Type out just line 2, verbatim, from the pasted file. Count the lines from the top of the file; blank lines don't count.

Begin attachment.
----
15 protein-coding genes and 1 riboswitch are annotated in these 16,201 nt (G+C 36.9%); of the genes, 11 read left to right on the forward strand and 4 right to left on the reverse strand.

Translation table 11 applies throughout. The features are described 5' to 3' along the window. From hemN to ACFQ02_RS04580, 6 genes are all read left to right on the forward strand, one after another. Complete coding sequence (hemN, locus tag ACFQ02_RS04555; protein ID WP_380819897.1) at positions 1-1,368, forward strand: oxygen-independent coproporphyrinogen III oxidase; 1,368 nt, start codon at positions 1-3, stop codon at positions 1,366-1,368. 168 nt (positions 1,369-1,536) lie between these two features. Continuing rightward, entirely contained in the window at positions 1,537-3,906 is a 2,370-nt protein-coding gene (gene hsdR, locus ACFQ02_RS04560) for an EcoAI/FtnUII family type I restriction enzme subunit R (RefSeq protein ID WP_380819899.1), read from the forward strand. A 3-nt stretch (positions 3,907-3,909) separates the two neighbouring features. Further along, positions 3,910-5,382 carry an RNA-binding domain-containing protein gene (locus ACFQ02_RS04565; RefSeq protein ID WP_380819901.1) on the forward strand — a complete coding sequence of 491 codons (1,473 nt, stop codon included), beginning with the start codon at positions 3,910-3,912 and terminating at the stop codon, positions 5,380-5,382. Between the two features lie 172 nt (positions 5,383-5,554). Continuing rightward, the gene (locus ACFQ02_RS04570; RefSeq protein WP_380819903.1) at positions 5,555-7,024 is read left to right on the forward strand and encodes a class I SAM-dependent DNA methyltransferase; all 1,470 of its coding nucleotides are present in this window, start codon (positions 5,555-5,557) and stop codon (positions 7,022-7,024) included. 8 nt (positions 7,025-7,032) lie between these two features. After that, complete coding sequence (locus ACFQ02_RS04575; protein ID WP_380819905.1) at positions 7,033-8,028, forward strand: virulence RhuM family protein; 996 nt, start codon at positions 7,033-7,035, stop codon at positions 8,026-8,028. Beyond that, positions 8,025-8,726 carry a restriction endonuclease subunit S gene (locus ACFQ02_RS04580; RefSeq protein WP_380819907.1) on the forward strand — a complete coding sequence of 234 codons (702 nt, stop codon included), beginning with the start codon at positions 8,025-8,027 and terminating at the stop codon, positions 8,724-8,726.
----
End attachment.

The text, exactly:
Translation table 11 applies throughout. The features are described 5' to 3' along the window. From hemN to ACFQ02_RS04580, 6 genes are all read left to right on the forward strand, one after another. Complete coding sequence (hemN, locus tag ACFQ02_RS04555; protein ID WP_380819897.1) at positions 1-1,368, forward strand: oxygen-independent coproporphyrinogen III oxidase; 1,368 nt, start codon at positions 1-3, stop codon at positions 1,366-1,368. 168 nt (positions 1,369-1,536) lie between these two features. Continuing rightward, entirely contained in the window at positions 1,537-3,906 is a 2,370-nt protein-coding gene (gene hsdR, locus ACFQ02_RS04560) for an EcoAI/FtnUII family type I restriction enzme subunit R (RefSeq protein ID WP_380819899.1), read from the forward strand. A 3-nt stretch (positions 3,907-3,909) separates the two neighbouring features. Further along, positions 3,910-5,382 carry an RNA-binding domain-containing protein gene (locus ACFQ02_RS04565; RefSeq protein ID WP_380819901.1) on the forward strand — a complete coding sequence of 491 codons (1,473 nt, stop codon included), beginning with the start codon at positions 3,910-3,912 and terminating at the stop codon, positions 5,380-5,382. Between the two features lie 172 nt (positions 5,383-5,554). Continuing rightward, the gene (locus ACFQ02_RS04570; RefSeq protein WP_380819903.1) at positions 5,555-7,024 is read left to right on the forward strand and encodes a class I SAM-dependent DNA methyltransferase; all 1,470 of its coding nucleotides are present in this window, start codon (positions 5,555-5,557) and stop codon (positions 7,022-7,024) included. 8 nt (positions 7,025-7,032) lie between these two features. After that, complete coding sequence (locus ACFQ02_RS04575; protein ID WP_380819905.1) at positions 7,033-8,028, forward strand: virulence RhuM family protein; 996 nt, start codon at positions 7,033-7,035, stop codon at positions 8,026-8,028. Beyond that, positions 8,025-8,726 carry a restriction endonuclease subunit S gene (locus ACFQ02_RS04580; RefSeq protein WP_380819907.1) on the forward strand — a complete coding sequence of 234 codons (702 nt, stop codon included), beginning with the start codon at positions 8,025-8,027 and terminating at the stop codon, positions 8,724-8,726.